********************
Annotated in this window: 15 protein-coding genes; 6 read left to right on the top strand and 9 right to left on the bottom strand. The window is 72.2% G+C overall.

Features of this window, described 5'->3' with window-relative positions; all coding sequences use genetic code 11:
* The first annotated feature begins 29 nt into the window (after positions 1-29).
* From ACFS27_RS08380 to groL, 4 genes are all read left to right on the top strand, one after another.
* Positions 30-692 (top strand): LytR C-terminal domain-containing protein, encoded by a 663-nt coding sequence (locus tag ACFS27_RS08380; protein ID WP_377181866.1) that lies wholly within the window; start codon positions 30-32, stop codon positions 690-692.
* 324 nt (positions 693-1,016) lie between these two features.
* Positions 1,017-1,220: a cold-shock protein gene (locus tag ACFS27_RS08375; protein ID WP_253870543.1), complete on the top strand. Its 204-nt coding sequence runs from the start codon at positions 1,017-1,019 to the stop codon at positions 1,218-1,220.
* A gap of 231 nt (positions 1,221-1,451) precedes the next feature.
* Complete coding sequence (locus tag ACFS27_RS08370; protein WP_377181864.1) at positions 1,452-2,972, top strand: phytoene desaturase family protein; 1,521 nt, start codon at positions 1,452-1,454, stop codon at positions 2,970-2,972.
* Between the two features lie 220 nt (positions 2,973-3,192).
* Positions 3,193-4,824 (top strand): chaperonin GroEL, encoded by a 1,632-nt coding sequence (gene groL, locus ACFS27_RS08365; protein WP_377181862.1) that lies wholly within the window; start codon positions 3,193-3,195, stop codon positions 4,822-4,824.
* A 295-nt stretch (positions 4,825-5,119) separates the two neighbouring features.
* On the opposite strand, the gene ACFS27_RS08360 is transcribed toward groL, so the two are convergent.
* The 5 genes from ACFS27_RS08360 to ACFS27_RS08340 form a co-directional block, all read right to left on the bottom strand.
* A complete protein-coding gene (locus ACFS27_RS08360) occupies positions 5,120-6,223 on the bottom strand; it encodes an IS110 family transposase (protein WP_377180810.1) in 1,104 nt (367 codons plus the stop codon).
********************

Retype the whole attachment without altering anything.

Annotated in this window: 15 protein-coding genes; 6 read left to right on the top strand and 9 right to left on the bottom strand. The window is 72.2% G+C overall.

Features of this window, described 5'->3' with window-relative positions; all coding sequences use genetic code 11:
* The first annotated feature begins 29 nt into the window (after positions 1-29).
* From ACFS27_RS08380 to groL, 4 genes are all read left to right on the top strand, one after another.
* Positions 30-692 (top strand): LytR C-terminal domain-containing protein, encoded by a 663-nt coding sequence (locus tag ACFS27_RS08380; protein ID WP_377181866.1) that lies wholly within the window; start codon positions 30-32, stop codon positions 690-692.
* 324 nt (positions 693-1,016) lie between these two features.
* Positions 1,017-1,220: a cold-shock protein gene (locus tag ACFS27_RS08375; protein ID WP_253870543.1), complete on the top strand. Its 204-nt coding sequence runs from the start codon at positions 1,017-1,019 to the stop codon at positions 1,218-1,220.
* A gap of 231 nt (positions 1,221-1,451) precedes the next feature.
* Complete coding sequence (locus tag ACFS27_RS08370; protein WP_377181864.1) at positions 1,452-2,972, top strand: phytoene desaturase family protein; 1,521 nt, start codon at positions 1,452-1,454, stop codon at positions 2,970-2,972.
* Between the two features lie 220 nt (positions 2,973-3,192).
* Positions 3,193-4,824 (top strand): chaperonin GroEL, encoded by a 1,632-nt coding sequence (gene groL, locus ACFS27_RS08365; protein WP_377181862.1) that lies wholly within the window; start codon positions 3,193-3,195, stop codon positions 4,822-4,824.
* A 295-nt stretch (positions 4,825-5,119) separates the two neighbouring features.
* On the opposite strand, the gene ACFS27_RS08360 is transcribed toward groL, so the two are convergent.
* The 5 genes from ACFS27_RS08360 to ACFS27_RS08340 form a co-directional block, all read right to left on the bottom strand.
* A complete protein-coding gene (locus ACFS27_RS08360) occupies positions 5,120-6,223 on the bottom strand; it encodes an IS110 family transposase (protein WP_377180810.1) in 1,104 nt (367 codons plus the stop codon).